Log In

Reset Password
News Education Local News Nation & World New Mexico

‘Higher education’: Middle school students explore cosmos in space science class

Mobile Earth and Space Observatory lands in Durango for first time since pandemic
Anna Dearien, 13, left, and Sunny Lloyd, 13, poke pinholes in paper taped to the front of a light box as astrophysicists from the Mobile Earth and Space Observatory, an environmental and space laboratory on wheels, teach the eighth grade students about the properties of light on Tuesday during a space science class at Miller Middle School. (Jerry McBride/Durango Herald)

Eighth grade students in Miller Middle School teacher Sarah Margoles’ space science class explored the properties of light and its importance to astronomers who use telescopes to scour the universe for phenomenon such as exoplanets, foreign stars and nebulae.

Astrophysicists Dimitri Klebe and Ana Bucki-Lopez with the Mobile Earth and Space Observatory, an environmental and space laboratory on wheels, led the course this week.

Students experimented with light boxes where light was shined through pinholes against backgrounds at different distances to learn how light expands. They also observed how light interacts with different mediums, such as water and glass.

Klebe, who holds a doctorate in astrophysics, said one of MESO’s visions is to provide students in rural areas lacking the right science facilities the opportunity to engage in hands-on space science.

“We think really hard about our activities in terms of making sure that they’re hands-on,” he said. “The idea is that we want to give them a sense of what it is to be a scientist.”

Astrophysicists Dimitri Klebe and Ana Bucki-Lopez with the Mobile Earth and Space Observatory, an environmental and space laboratory on wheels, talk to eighth grade students about the properties of light on Tuesday during Miller Middle School teacher Sarah Margoles’ space science class. (Jerry McBride/Durango Herald)

Aspects considered for hands-on science learning include instrumentation and activities that encourage students to think like scientists, which Klebe said he thinks is important in the modern age “where we need to make some careful decisions as we move forward on this planet.”

Bucki-Lopez said the most important part of her presence in schools is for students to see a Hispanic woman in the field of science.

“I never had that growing up and it was hard for me to envision myself in this space,” she said. “But I nudged my way in, and now I want kids to have that.”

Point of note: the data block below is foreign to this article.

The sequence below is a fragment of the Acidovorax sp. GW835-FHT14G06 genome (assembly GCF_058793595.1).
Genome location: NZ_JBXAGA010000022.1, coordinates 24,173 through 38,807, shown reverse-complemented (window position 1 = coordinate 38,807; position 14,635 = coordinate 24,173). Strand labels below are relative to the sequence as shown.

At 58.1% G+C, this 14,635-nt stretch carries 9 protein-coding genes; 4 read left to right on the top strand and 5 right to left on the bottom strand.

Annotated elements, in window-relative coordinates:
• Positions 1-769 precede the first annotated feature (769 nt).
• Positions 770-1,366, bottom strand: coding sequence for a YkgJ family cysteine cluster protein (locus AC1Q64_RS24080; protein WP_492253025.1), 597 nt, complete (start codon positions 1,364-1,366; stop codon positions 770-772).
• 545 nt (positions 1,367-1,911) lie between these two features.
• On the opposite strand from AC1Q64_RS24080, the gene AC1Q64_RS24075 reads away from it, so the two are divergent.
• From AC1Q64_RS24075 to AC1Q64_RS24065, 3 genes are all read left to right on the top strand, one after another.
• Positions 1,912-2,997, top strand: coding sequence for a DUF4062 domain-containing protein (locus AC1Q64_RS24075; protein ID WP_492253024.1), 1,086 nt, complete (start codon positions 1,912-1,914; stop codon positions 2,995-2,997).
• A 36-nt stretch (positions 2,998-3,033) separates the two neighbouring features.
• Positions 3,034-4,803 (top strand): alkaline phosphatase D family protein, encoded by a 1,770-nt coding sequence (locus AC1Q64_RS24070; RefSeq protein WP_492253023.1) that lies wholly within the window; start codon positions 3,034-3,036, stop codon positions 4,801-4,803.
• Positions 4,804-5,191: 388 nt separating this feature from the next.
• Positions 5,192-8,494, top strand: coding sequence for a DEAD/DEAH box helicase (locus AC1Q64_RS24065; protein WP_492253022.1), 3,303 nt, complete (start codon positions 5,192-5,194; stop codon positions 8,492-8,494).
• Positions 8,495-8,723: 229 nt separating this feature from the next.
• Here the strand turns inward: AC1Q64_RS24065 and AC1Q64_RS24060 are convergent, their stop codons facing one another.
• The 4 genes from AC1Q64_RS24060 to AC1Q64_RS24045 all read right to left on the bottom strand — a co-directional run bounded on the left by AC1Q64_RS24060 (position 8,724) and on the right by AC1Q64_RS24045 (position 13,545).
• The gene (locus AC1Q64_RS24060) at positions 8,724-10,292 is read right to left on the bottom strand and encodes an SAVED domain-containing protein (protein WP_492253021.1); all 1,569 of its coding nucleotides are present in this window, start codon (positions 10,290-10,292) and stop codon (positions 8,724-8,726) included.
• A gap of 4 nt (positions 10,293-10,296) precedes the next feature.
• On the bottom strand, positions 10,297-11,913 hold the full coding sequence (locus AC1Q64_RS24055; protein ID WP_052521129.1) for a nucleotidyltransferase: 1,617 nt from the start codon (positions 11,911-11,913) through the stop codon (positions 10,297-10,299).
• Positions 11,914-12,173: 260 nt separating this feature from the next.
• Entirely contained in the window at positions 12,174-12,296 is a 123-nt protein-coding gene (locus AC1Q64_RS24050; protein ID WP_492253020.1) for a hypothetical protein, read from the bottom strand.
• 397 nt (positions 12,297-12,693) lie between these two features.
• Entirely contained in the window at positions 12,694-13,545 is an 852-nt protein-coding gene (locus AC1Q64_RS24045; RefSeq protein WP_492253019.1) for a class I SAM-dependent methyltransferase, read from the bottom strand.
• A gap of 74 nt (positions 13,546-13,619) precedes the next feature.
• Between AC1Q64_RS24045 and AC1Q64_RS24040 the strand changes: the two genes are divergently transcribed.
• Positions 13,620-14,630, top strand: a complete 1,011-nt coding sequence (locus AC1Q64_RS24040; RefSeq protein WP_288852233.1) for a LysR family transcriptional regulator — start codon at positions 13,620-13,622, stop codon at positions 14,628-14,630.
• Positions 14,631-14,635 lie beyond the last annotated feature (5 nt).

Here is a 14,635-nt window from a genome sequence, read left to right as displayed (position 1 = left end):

She said she wants it to be normal for students to see Hispanic and Spanish-speaking women in science fields. She wants students to be able to explain what they learned in school to their Spanish-speaking families free of barriers imposed by scientific, technical terms used only in English.

Austin Romero, 14, looks through a lens as astrophysicists teach eighth grade students on Tuesday at Miller Middle School. The astrophysicists are also hosting a “Star Party” from 5 to 7:30 p.m. Friday where students at all grade levels are invited to bring their telescopes to Miller Middle School and study the sky. (Jerry McBride/Durango Herald)

On Tuesday, students learned about what Klebe called “the power of optics.” The lesson covered how astrophysicists collect light that allows their telescopes to see vast distances. He said the students were enthusiastic and attentive.

Klebe said in the era of COVID-19, it is important for students to explore the sciences, especially because things have been shut down so much. The trip to Miller Middle School is MESO’s first weeklong deployment since the COVID-19 outbreak.

MESO hosts day- and weeklong programs, in addition to after-school programs.

The observatory was first built for the great eclipse that occurred in 2017, Klebe said. It was sent to Sutton, Nebraska, to observe the eclipse. MESO has visited Durango, Cortez, Alamosa and Lamar in the years since, he said..

“Not only are we bringing the resources, all of us are science educators and I personally have a Ph.D. in astrophysics,” he said. “Ana has a bachelor’s in astrophysics, and we understand the passion of science, and it’s great to pass it on to these kids.”

In 2019, MESO made its first trip to Miller.

Margoles said she hopes she can book the observatory every school year.

“They are just the most phenomenal group of people,” she said. “Their work, it only costs $6,000 to get them to come here for the whole week.”

Astrophysicists Dimitri Klebe and Ana Bucki-Lopez wtih the Mobile Earth and Space Observatory direct light emitted through pinholes from a light box through water to demonstrate the effects. MESO first visited Miller Middle School in 2019 but skipped returning in 2020 and 2021 because of the COVID-19 pandemic. (Jerry McBride/Durango Herald)

The MESO visit was paid for by the Miller Parent-Teacher Organization and the Durango Education Foundation.

The after-school programs are open to the entire community, all grade levels, even to students from other school districts, Margoles said.

On Wednesday, Margoles’ students studied spectroscopy and diffraction.

On Thursday, they explored gravity and exoplanets, or planets that orbit a star outside of the solar system. Students also interacted with a large gravity well to explore how objects with mass affect the physical space around them.

On Friday, students will learn about image visualization.

“They are going to explore their surroundings as seen from an infrared camera,” Margoles said, “and differentiate how infrared cameras collect light in contrast to how they see their surroundings, because we see visible light, not infrared.”

A “Star Party” will be held from 5 to 7:30 p.m. Friday in which students of all ages can use MESO telescopes to stare into the night sky.


Reader Comments